# Pauli matrices?

1. Aug 26, 2014

### kennalj65

Hey, so today for our quantum physics class we were supposed to go through these identities,

$|+_x > = \frac{1}{2^{0.5}} (|+> + |->)$

$|-_x > = \frac{1}{2^{0.5}} (|+> - |->)$

$|+_y > = \frac{1}{2^{0.5}} (|+> + i|->)$

$|-_y > = \frac{1}{2^{0.5}} (|+> - i|->)$

where |+ (x)> would represent spin up in the x direction for example, and |+> simply denotes spin up in (I believe) the z direction.
now I couldn't make sense of any of it, had no idea where they came from and what the proof is, I came home and googled it and noticed a strong resemblance to the pauli matrices (which I have discovered as of half an hour ago), so I'm hoping someone could enlighten me as to what this means and where it comes from.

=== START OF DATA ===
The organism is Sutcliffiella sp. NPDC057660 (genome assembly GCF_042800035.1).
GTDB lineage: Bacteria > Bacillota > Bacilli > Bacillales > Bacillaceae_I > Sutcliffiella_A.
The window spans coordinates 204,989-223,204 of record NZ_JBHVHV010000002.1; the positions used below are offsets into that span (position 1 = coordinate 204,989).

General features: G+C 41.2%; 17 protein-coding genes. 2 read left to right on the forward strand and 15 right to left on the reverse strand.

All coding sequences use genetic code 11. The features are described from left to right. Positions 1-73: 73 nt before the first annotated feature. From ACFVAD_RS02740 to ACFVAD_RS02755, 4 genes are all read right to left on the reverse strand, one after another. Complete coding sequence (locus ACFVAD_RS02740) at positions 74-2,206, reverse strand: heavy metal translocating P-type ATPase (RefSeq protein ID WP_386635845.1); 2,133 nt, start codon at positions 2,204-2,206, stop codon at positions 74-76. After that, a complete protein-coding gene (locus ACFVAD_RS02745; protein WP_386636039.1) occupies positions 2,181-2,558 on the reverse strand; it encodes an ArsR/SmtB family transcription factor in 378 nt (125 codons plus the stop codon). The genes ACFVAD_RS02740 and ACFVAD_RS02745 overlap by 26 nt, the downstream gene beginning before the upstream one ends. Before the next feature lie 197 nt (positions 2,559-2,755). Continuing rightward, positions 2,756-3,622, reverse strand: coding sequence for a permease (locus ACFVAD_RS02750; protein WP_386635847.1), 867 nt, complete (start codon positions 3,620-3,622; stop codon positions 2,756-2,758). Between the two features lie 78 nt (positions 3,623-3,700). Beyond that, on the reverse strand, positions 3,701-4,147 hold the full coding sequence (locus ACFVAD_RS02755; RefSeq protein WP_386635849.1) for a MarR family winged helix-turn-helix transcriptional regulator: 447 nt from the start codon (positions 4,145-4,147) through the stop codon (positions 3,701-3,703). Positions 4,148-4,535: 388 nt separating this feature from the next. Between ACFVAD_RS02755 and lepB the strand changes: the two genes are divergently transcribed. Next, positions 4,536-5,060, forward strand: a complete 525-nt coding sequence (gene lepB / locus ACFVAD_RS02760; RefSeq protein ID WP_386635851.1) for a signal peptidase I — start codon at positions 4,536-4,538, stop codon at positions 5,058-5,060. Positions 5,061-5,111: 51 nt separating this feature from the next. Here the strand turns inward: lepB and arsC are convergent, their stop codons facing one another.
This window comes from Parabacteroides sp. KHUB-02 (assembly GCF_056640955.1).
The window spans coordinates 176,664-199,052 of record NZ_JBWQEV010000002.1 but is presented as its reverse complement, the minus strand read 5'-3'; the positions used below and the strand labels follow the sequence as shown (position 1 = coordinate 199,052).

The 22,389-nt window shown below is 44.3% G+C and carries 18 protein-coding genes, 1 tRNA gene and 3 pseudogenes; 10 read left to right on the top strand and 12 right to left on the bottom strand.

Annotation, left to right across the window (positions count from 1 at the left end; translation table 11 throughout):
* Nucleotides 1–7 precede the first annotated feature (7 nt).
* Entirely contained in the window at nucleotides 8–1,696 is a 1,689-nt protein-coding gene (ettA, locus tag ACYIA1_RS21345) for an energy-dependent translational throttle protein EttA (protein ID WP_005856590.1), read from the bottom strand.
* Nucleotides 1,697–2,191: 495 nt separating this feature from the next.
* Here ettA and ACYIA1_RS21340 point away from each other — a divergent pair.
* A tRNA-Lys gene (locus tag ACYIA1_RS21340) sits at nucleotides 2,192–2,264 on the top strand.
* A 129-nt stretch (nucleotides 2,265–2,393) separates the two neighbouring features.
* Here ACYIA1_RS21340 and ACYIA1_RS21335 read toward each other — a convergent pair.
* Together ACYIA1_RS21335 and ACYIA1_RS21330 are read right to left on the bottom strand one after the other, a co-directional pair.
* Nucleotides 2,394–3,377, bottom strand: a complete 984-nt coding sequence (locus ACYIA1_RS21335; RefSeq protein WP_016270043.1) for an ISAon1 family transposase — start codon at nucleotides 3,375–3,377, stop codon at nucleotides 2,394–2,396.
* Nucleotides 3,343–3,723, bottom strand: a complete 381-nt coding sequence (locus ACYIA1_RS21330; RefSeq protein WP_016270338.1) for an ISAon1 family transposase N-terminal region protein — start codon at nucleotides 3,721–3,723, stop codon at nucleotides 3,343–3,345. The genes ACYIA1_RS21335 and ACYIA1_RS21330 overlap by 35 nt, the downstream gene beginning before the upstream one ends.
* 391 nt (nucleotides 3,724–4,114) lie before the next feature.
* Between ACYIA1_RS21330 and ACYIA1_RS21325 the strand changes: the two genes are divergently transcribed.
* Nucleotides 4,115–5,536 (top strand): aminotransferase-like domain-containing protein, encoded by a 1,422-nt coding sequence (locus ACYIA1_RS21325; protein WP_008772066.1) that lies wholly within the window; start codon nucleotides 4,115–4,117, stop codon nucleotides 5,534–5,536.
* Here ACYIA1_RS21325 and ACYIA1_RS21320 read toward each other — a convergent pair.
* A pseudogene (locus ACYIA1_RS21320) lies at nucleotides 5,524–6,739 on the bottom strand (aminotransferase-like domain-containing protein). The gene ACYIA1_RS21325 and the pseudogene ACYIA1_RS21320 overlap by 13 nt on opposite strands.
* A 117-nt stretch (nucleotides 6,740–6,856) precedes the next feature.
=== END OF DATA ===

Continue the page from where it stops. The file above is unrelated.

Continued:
Last edited: Aug 26, 2014
2. Aug 26, 2014

### vanhees71

The Pauli matrices are the matrix elements of the operators
$$\hat{\sigma}^j=\frac{2}{\hbar} \hat{s}^j,$$
where $\hat{s}_j$ are the spin components of a spin-1/2 particle.

The Pauli matrix are the matrix elements with respect to the eigenbasis of $\hat{\sigma}^3$,
$$\hat{\sigma}^3 |k \rangle=k |k \rangle, \quad k \in \{-1,1 \},$$
where the choice of the 3-component is conventional. The Pauli matrices are given by
$${\sigma^{j}}_{kl}=\langle{k}|\hat{\sigma}^j|l\rangle, \quad k,l \in \{-1,1 \}.$$

You can easily calculate the Pauli matrices by making use of the raising- and lowering operators
$$\hat{\sigma}^{\pm} = \hat{\sigma}^{1} \pm \mathrm{i} \hat{\sigma}^{2}.$$
Just look in your textbook, how those operate on the basis vectors!